U.S. Senator Bill Cassidy, M.D. (R-LA), released the following statement after the Senate unanimously passed the Know the Lowest Price Act (S. 2553), bipartisan legislation he helped introduce to increase health care price transparency by removing barriers that prevent patients from paying the lowest possible price for prescription drugs.
The bill prohibits health insurers and pharmacy benefit managers (PBMs) from using “pharmacy gag clauses” to hide prices from patients at the pharmacy counter. These gag clauses forbid pharmacists from proactively telling consumers if their prescription would cost less if they paid for it out of pocket rather than using their insurance plan.
“Passing this bill and eliminating gag clauses gives patients more power to lower their health care costs,” said Dr. Cassidy. “It makes prices transparent so patients can save money with less expensive prescriptions.”
Cassidy is currently leading a bipartisan effort to increase price transparency in health care, andunveiled a nine-page white paper of ideas to make health care affordable again that specifically addressed the issue of gag clauses and decreasing drug costs for patients (page 7).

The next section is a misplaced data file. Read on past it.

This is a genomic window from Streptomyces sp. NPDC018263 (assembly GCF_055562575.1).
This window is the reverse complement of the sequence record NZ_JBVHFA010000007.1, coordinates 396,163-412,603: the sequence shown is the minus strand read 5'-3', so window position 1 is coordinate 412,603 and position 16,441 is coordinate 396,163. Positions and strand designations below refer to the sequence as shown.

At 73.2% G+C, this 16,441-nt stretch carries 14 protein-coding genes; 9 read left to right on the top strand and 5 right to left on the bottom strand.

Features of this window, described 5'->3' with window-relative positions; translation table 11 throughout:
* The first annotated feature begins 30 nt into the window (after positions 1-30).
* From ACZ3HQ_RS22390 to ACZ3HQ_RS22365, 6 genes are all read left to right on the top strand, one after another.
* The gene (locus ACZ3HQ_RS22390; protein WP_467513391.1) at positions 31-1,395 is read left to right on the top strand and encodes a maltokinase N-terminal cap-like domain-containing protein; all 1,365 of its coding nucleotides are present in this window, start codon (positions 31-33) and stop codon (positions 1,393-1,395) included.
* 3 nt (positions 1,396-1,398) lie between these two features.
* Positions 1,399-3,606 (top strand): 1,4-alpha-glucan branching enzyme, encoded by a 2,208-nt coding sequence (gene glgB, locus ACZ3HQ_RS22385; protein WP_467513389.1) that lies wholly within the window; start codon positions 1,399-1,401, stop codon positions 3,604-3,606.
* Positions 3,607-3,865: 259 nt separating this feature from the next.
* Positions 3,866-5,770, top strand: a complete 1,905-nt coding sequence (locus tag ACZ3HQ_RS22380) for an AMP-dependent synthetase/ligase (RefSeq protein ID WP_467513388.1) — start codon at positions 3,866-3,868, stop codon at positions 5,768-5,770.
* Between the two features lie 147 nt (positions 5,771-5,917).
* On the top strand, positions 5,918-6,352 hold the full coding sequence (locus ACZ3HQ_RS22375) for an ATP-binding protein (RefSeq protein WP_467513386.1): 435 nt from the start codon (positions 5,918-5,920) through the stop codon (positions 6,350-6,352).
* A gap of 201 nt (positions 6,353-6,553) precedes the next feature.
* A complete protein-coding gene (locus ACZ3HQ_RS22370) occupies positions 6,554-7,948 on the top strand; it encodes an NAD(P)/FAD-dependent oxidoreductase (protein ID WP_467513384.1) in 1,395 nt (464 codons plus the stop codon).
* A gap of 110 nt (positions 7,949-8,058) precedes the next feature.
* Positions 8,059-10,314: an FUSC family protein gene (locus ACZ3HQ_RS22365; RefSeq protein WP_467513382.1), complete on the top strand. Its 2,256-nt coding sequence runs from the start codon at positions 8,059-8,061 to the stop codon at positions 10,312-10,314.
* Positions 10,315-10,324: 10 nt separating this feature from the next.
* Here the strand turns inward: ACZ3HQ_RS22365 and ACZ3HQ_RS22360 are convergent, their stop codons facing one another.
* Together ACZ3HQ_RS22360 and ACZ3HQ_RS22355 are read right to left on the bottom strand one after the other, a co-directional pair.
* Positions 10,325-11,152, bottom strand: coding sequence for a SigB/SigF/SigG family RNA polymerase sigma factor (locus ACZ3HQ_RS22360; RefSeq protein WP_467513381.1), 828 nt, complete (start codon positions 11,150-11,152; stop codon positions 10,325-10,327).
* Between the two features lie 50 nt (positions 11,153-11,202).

Cassidy and several colleagues introduced two bills in March to prohibit gag clauses. The Patient Right to Know Drug Prices Act (S. 2554) would prohibit an insurer or pharmacy benefit manager (PBM) from restricting a pharmacy’s ability to provide drug price information to a plan enrollee when there is a difference between the cost of the drug under the plan and the cost of the drug when purchased without insurance. This bill would apply to plans offered through exchanges and by private employers. The Know the Lowest Price Act (S. 2553) would provide the same protection as the Patient Right to Know Drug Prices Act for individuals who are covered by Medicare Advantage and Medicare Part D plans.